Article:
Last month, I wrote a post called "Taking Risks for 21st Century Research Skills." This week, I am sharing ideas for integrating research skills into your Common Core curriculum. The Common Core State Standards are asking students to develop the capacity to build knowledge by researching and responding analytically to literature and informational texts (p. 81). When students research, they are reading challenging texts independently, identifying textual details related to their topic, and pulling information from multiple sources. It is challenging, and yes, we hit a few bumps in the road, but it is also rewarding. One of my students who had admitted to being out of her comfort zone came to me this week, saying, "I learned so much doing this project. Thank you!"
I unpacked the CCSS to create a list of skills that I needed to teach my students. The research outcomes I identified in the CCSS include:
Below is a list of the mini lessons that I taught during my research project:
Shorter research projects support students in acquiring the research skills necessary for longer projects while building much-needed background knowledge. The topics are inspired by informational or literary texts. Most of my research projects are born from articles in magazines and newspapers, or from local concerns. Others, exploring historical periods, historical people, other cultures, or authors, are inspired by literature. Sometimes, they are student inquiries; other times they are teacher directed. Whenever possible, I give students the opportunity to present their information, taking a share-the-wealth approach.
When students are reading literature, they should be asking questions as they read. For instance, when my students read the Grimm Brothers’ version of Cinderella, they often wonder why the magical element is a hazel tree and not a fairy godmother. I tell them to research the hazel tree and find out. Their research reveals that the hazel tree is a symbol of wisdom and inspiration. This additional knowledge results in a deeper understanding of the fairy tale and encourages analytical, inquisitive thinking.
Informational texts provide the perfect opportunity for college and career exploration. When I ask my students what they want to be when they grow up, many shrug their shoulders, and if they have a goal, they cannot tell you the college requirements. According to the University of California, Berkeley, “The average student who enters college with a declared major changes it three to five times. On the other hand, the average student who enters college with an undeclared major changes only one to two times.” This suggests that students need additional exposure to career options. The Common Core asks that teachers better prepare students for making these decisions.
Researching careers related to topics that engage students presents possibilities they never knew existed. For example, my students learned about Virgin Galactic, a company planning to launch commercial space travel next year. They are looking for a design engineer with a BA in engineering, mechanical engineering, aerospace engineering, or a related field. Until we read this article and looked for career opportunities with the company, my students had never considered a career in space travel.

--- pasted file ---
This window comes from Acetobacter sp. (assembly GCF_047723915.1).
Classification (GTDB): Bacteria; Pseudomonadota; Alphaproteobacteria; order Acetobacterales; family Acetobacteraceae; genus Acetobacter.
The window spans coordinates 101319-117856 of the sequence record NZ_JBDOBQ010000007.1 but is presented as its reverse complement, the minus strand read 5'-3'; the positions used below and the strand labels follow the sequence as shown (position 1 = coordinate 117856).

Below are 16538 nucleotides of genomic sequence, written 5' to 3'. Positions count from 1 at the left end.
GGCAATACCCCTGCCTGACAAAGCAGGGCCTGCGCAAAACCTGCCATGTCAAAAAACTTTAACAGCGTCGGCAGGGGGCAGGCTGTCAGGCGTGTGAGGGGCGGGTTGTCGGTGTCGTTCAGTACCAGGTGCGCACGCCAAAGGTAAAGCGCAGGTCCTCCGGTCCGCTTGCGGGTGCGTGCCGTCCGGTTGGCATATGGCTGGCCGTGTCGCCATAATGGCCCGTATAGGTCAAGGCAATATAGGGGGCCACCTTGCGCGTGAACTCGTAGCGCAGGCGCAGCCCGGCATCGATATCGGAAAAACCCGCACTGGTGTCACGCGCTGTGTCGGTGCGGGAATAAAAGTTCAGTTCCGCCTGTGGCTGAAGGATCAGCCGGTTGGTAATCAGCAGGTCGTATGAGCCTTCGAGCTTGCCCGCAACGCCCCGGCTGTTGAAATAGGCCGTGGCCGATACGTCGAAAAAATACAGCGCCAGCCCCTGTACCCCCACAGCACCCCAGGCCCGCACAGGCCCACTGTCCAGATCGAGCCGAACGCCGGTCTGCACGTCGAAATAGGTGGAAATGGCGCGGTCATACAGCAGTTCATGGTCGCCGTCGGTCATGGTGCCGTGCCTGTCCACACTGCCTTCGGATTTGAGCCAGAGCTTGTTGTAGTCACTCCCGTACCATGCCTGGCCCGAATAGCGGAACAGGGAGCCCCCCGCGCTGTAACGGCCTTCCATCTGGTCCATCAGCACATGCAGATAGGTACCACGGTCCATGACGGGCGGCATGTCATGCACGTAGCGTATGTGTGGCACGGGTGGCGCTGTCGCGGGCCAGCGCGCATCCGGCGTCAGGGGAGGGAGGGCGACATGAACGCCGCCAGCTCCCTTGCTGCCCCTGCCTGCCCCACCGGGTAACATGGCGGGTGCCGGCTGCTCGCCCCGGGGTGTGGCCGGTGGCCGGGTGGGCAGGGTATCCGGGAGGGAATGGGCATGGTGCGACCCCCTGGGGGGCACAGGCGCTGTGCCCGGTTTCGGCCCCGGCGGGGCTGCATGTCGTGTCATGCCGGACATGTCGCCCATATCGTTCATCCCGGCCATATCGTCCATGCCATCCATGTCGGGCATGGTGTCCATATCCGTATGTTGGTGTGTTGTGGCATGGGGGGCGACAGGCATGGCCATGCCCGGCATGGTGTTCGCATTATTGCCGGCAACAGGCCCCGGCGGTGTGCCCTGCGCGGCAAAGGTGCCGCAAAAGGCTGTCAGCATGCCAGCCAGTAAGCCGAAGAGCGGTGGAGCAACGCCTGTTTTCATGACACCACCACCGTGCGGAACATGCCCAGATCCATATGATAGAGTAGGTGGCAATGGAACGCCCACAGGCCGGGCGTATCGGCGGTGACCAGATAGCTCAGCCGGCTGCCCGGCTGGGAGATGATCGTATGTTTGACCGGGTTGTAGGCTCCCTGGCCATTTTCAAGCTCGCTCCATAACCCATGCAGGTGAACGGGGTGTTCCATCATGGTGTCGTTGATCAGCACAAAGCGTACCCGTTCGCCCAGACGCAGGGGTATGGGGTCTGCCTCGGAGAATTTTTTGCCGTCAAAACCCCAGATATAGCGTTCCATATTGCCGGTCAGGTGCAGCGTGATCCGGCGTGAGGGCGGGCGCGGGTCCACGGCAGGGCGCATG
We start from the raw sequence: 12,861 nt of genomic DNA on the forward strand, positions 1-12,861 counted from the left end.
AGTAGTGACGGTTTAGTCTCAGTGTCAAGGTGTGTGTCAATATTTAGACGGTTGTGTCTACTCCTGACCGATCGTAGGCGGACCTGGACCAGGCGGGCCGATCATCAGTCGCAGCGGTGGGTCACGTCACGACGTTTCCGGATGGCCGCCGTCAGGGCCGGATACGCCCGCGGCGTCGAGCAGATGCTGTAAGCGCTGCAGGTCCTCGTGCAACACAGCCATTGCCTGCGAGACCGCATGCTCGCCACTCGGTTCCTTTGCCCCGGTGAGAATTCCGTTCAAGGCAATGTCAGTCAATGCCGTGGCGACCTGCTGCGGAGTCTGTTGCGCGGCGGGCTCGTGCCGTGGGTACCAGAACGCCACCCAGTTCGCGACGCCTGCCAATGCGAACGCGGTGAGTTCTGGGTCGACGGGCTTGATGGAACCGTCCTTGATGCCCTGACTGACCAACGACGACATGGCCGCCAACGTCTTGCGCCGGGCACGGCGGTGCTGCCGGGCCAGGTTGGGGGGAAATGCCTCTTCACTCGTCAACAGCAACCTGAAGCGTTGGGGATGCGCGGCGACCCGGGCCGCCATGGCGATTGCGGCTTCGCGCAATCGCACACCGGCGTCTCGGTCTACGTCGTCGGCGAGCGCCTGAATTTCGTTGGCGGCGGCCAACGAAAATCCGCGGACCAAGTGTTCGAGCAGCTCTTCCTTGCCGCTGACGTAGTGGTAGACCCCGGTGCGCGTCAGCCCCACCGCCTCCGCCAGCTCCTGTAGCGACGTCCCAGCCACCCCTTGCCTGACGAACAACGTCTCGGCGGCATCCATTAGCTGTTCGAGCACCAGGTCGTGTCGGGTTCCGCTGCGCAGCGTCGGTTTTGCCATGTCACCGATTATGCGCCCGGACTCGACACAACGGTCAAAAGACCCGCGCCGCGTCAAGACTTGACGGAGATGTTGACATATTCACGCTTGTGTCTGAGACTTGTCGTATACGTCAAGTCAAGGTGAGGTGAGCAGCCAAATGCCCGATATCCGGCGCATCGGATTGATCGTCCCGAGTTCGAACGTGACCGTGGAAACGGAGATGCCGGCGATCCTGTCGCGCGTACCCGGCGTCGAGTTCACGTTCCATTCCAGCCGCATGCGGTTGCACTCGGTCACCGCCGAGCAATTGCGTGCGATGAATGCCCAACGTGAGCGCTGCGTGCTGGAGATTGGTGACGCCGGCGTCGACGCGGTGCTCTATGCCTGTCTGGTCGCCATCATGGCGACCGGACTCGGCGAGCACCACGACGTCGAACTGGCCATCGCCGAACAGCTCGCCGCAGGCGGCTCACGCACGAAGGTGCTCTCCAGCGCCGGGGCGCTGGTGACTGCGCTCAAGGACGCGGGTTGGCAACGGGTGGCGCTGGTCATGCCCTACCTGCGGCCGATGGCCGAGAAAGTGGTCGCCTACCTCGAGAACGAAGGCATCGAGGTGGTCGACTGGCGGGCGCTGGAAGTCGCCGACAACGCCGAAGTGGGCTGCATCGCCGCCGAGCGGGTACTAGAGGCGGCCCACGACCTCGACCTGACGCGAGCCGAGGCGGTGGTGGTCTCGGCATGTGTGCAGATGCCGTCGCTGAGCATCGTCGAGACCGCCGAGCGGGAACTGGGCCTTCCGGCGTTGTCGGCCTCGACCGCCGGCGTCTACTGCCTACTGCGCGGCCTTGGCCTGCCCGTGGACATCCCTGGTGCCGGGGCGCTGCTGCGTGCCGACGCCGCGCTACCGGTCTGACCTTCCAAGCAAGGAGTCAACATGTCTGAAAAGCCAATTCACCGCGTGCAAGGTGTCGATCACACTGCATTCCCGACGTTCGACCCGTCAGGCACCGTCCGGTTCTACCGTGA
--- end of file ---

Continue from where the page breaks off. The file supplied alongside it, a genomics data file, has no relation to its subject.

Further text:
When reading a Storyworks article about the Burmese python, an invasive species in the Everglades, we learned that there are career opportunities for environmental scientists, biologists, and licensed hunters, who are trying to eradicate Burmese pythons and preserve the ecosystem. For the student who struggles with sitting at a desk, the idea of tracking invasive species in the Everglades is a fascinating career.
Reading historical literature opens many opportunities for engaging students in research before reading. Often, information on the setting (country and culture) and historical period provides the background necessary for understanding character motivation. Before reading Catherine, Called Birdy by Karen Cushman, we research medieval culture. The research helps my 6th graders understand the role of women in medieval society and the feudal system, both of which create conflicts for the protagonist, a young girl being forced to marry a man three times her age because he is of her social class and offers the largest dowry. The following books will inspire research to build background knowledge:
Informational articles serve as a catalyst for research. My students were so engaged in invasive species after reading an article in Storyworks magazine that I decided to tap into this interest and have them research invasive species and create a Web site that informs the public of ecological threats to many of our ecosystems. I will share this collaborative project with you in the near future. Other ideas to launch an extensive research project include:
Students can work in groups researching debate topics. The International Debate Education Association offers many engaging topics. This information can lead to verbal or written debates.
For more on teaching your students research skills, see the Scholastic articles "Building Research Skills, Grades 4–8" and "The Six Online Research Skills Your Students Need." Discover how Kindle can be an effective research tool in the Classroom Solutions blog post "Using Amazon’s Kindle for Classroom Research" by Jeremy Rinkel. Finally, Scholastic's Research Starters site, created in conjunction with Grolier online, and Writing Workshop: Research Paper offer resources for both teachers and students.